Veerathai Santiprabhob: The Bank of Thailand's financial and monetary policies - the way forward

Speech by Dr Veerathai Santiprabhob, Governor of the Bank of Thailand, at the Thailand Focus 2016 "A new growth strategy", Bangkok, 31 August 2016.

The views expressed in this speech are those of the speaker and not the view of the BIS.

Central bank speech  | 
10 September 2016

Chairman of the Stock Exchange of Thailand,

Secretary General of the Securities and Exchange Commission,

President of the Stock Exchange of Thailand, Chairman of Phatra Securities, and President of Asia Pacific Bank of America Merrill Lynch

Distinguished Guests

Ladies and Gentlemen,

A very very good morning to you all.

It gives me great pleasure to be back at this prestigious forum. Let me begin by thanking the Stock Exchange of Thailand, Phatra Securities, and Bank of America Merrill Lynch for inviting me to be part of the 10th anniversary of Thailand Focus. I believe many of you, if not all, have learnt about Thailand’s reform initiatives and kept eyes on the outcomes of these developments. Today, this forum will bring you insights from the nation’s key policymakers and give you a chance to learn about exciting opportunities which Thailand has to offer.

As for my part, I would like to share with you my perspectives on ‘The Bank of Thailand’s Financial and Monetary Policies’. Indeed, as the Thai economy is undergoing transformation in order to lift our growth potential, I would like to highlight the roles of monetary and financial policies in facilitating this critical transition.

If you may recall, the key takeaway from my talk last year is that the Thai economy is like a car which has good suspension, but whose engine is in need of an overhaul in order to move faster. Our sound external position and strong financial institutions are analogous to that good suspension, which has so far afforded us a smooth ride on the bumpy road of global financial volatility. It has been almost a year since our last check-up, and as it has indeed been an eventful year, I would like to start my talk today by revisiting how the conditions of our car have developed since then. In the second part of my talk, I will discuss how the Bank of Thailand will contribute to the engine overhauling process – along with the private sector and the government which have already launched several initiatives.

In the span of just 8 months since my last Thailand Focus address, the global economy has gone through several turbulent periods. If you all may recall, on the first working day of the year, the Shanghai Stock Index fell by 7%, with two circuit breakers triggered in one day. Crude oil prices saw a steady rise from below 30 USD per barrel to over 50 USD, before being struck in a back-and-forth market within the 40 to 50 USD range. Besides, we have again witnessed multiple rounds of volatility in the global financial markets as a result of shifting expectations of the Fed’s rate hikes. More recently, Brexit brought to the forefront the concerns over the health of the European economy, leaving the rest of the world with less hope of a broad-based economic recovery. Furthermore, 6 central banks have implemented the negative interest rate policy resulting in irregular financial market structure1. An extraordinary amount of the world’s sovereign debts carry negative yields. Meanwhile, major currencies have been volatile. Relative to the USD, the Japanese Yen appreciated by 18%, whereas the British Pound dropped by 12% year to date.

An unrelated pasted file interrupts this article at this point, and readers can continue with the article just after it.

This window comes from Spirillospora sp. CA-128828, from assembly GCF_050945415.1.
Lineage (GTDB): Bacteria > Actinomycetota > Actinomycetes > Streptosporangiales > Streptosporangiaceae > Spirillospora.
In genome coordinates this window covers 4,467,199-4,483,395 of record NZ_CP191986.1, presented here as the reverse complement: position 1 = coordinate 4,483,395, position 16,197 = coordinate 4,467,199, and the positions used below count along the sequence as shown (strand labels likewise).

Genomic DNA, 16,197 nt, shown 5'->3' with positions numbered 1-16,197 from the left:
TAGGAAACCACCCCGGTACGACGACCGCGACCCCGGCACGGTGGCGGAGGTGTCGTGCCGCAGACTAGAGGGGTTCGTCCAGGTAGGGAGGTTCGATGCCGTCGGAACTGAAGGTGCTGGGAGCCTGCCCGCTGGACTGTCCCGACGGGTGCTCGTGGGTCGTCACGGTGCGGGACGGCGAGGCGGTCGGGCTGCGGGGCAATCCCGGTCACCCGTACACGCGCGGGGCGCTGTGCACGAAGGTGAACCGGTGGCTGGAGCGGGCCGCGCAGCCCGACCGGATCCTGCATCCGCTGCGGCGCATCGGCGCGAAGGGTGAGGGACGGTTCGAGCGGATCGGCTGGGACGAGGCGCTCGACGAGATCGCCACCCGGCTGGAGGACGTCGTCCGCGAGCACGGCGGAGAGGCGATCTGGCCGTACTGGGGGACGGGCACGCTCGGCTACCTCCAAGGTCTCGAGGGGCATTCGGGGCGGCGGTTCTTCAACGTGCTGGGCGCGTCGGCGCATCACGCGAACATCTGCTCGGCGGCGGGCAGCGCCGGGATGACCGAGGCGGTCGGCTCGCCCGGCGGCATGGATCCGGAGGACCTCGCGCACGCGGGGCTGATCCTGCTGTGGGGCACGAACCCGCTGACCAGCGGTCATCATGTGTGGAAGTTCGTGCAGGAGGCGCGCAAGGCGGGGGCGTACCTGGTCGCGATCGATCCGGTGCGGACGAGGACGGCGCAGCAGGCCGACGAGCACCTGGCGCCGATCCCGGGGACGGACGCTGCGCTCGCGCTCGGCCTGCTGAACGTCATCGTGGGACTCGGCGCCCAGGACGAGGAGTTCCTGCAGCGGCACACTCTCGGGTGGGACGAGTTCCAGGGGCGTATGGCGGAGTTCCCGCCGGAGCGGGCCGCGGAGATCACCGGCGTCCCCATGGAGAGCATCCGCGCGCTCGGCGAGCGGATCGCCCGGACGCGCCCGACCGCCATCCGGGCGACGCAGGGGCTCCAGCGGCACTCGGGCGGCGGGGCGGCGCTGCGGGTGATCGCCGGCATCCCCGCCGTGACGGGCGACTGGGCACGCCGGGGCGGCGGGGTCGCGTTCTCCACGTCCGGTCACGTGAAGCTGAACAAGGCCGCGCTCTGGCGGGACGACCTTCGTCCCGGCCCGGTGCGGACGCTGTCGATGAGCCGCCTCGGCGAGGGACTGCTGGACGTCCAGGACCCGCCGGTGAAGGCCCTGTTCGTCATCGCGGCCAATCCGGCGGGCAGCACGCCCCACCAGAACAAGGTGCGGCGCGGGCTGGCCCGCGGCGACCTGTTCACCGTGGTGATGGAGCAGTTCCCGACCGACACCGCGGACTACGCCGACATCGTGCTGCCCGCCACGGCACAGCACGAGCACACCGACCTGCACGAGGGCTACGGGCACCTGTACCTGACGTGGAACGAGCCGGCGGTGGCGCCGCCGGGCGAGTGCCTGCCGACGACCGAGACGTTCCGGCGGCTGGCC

As for a small open economy like Thailand, domestic financial markets inevitably felt the ripple effects of the developments and growing anxiety at the global level. Once again, risk appetite has turned towards emerging markets – and Thailand is no exception. While last year, we saw a net portfolio outflow of around 7.6 billion USD, the first 7 months of this year already recorded a net inflow of over 5 billion USD into bond and equity markets combined. 10-year bond yield hit a record low at 1.54%, while the Stock Exchange of Thailand index has marked about 20% gain to date, compared with a 14% fall just one year earlier.

Despite volatile asset price movements, the Thai financial system remains resilient thanks to our sound external position and sound financial system. As in the past, foreign participation in the Thai bond market remains at less than 10 percent, while that in the stock market is around 30 percent of the market capitalization. Both figures are well below those of our regional peers, suggesting that we are relatively more immune to abrupt capital flights. On the external stability front, Thailand continues to perform well across most indicators. Last year, our current account recorded a large surplus of over 8% of GDP, and it is expected to grow further this year. Moreover, we continue to have more than enough international reserves to cover our foreign debt obligations.